December 19, 2013 5:43 pm

The AniMotion Show, St Giles’ Cathedral, Edinburgh – review

A striking collaboration between artist Maria Rud and musicians including Evelyn Glennie
Percussionist Evelyn Glennie performs at St Giles’ Cathedral while Maria Rud’s images are projected©Douglas Robertson

Percussionist Evelyn Glennie performs at St Giles’ Cathedral while Maria Rud’s images are projected

When artist Maria Rud presented her first AniMotion Show in St Giles’ Cathedral two years ago, her captivating images, painted in real time to live music, were projected on to a screen. Now, advances in technology, and an inspired collaboration with Panasonic and projection artist Ross Ashton, have enabled the Russian-born artist to paint on an even larger canvas: the cathedral itself. In this instance, the entire 40 feet or so of the east transept created a surreal dimension, adding texture and sparkle to her projected images as the cathedral’s walls and stained glass occasionally bled through.

Rud, whose mother was a composer, has a natural affinity with music, evidenced in the fluid execution of her paintings and choice of musical collaborators. The synergy between Rud and percussionist Evelyn Glennie is especially potent. In Vincent Ho’s Nostalgia, Rud imitated the ethereal vibraphone shimmers with squiggly upward brushstrokes that became houses, figures on horseback and otherworldly faces. And in Askell Masson’s Prim, to Glennie’s crisp staccato snare drum rolls and volleys she conjured images of a strutting cockerel and finally a crusader knight.


IN Visual Arts

However, it was the improvisation between Glennie – who coaxed a beguiling soundscape from an array of exotic instruments – and David Heath on wooden and bass flutes, that produced the most intense collaboration with Rud. Musical ideas flashed like quicksilver between them in this highly charged, virtuosic performance. It veered from Glennie’s rock star turn on the drum kit to a mesmeric, almost shamanistic passage, as Heath’s growling bass flute buffeted the eerie sighing from a whirly tube twirled by Glennie above her head. This was mirrored in elegant sabre-waving figures that emerged from Rud’s constantly evolving paintings. Using colours that took on the luminosity of stained glass, Rud dabbed, smudged and carved out of the paint to make and remake her totemic images and symbols.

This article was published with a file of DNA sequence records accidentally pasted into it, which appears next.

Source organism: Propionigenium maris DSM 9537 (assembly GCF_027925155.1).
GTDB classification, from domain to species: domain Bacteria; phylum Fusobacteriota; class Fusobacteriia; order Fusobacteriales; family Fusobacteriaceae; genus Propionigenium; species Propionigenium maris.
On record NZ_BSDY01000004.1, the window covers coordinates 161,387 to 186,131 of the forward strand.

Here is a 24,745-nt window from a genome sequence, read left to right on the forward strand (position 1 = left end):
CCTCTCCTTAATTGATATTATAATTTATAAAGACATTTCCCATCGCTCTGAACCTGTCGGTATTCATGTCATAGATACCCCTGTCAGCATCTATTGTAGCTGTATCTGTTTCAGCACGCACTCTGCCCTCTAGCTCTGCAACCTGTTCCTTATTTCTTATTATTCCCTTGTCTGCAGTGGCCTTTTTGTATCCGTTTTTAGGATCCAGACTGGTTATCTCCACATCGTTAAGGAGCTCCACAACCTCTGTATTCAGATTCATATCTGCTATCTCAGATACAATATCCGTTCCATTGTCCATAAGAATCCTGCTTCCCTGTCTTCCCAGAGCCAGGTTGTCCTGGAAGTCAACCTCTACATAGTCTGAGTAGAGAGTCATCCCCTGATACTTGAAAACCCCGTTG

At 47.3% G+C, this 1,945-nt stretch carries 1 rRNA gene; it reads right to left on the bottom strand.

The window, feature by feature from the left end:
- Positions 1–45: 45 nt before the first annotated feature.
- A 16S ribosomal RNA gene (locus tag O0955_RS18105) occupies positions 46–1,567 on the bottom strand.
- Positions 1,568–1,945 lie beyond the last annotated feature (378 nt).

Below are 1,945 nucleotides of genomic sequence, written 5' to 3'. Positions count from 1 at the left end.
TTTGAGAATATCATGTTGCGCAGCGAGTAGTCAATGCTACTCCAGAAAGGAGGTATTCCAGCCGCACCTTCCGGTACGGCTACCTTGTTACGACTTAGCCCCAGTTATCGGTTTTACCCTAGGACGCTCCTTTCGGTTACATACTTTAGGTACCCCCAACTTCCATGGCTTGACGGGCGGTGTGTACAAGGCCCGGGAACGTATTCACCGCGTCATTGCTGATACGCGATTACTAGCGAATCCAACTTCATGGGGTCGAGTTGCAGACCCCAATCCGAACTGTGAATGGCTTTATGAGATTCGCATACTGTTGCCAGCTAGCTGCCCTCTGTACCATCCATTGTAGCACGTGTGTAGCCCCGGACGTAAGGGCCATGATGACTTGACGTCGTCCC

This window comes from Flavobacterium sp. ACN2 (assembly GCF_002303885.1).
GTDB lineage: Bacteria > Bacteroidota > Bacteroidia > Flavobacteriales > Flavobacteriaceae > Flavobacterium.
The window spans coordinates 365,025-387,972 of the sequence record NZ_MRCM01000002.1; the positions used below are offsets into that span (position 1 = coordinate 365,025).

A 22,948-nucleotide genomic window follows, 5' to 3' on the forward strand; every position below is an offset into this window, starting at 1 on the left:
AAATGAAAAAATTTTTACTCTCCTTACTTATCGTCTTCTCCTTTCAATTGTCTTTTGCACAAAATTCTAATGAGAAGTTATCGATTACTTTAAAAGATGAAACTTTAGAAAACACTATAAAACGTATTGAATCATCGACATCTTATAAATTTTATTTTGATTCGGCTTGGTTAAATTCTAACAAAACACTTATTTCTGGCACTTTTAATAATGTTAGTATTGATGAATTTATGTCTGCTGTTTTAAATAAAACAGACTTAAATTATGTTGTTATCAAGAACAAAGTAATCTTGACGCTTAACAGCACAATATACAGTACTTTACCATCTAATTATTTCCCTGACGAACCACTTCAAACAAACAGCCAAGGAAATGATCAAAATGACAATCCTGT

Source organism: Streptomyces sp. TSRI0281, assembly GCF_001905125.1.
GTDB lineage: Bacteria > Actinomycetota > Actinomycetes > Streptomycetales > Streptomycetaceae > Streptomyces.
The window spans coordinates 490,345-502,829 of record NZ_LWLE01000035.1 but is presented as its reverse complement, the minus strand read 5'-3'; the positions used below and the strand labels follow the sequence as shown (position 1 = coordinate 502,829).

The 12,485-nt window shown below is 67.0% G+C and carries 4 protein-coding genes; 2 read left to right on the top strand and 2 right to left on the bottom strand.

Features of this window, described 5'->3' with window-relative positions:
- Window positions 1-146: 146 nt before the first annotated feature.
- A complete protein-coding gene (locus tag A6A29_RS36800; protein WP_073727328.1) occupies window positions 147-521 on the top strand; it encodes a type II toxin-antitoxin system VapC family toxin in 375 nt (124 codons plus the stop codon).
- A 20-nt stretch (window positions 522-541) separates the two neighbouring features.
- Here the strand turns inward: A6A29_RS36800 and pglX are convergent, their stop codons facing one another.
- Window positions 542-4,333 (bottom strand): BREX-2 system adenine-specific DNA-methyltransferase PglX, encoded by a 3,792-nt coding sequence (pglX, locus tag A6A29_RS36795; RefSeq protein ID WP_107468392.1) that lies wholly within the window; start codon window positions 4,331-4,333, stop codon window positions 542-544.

The Scottish premiere of the three-part Dark Matter united the talents of Heath, DJ/producer Dolphin Boy and vocalist Fay Fife from new wave band The Rezillos. Starting with Heath’s haunting improvisation of Debussy’s Syrinx on wooden flute, tranquil water sounds from Dolphin Boy segued neatly into his composition with Fife, Sound of Sleat, her full-bodied voice seemingly floating on air. In Dark Matter, Fife’s eastern European-tinged vocals blended beautifully with Heath’s breathy bass flute overtones and Dolphin Boy’s evocative sound mix. Meanwhile Rud depicted the musical narrative in great swathes of water and a man with a fish on his head.

Gavin Bryars’ Laude also received its Scottish premiere from soprano Rebecca Tavener. Based on 13th-century Italian texts, the work’s filigree lines are so authentic, only the occasional foray into microtonality distinguished Laude from the 12th-century masterpieces by Hildegard of Bingen that also featured.

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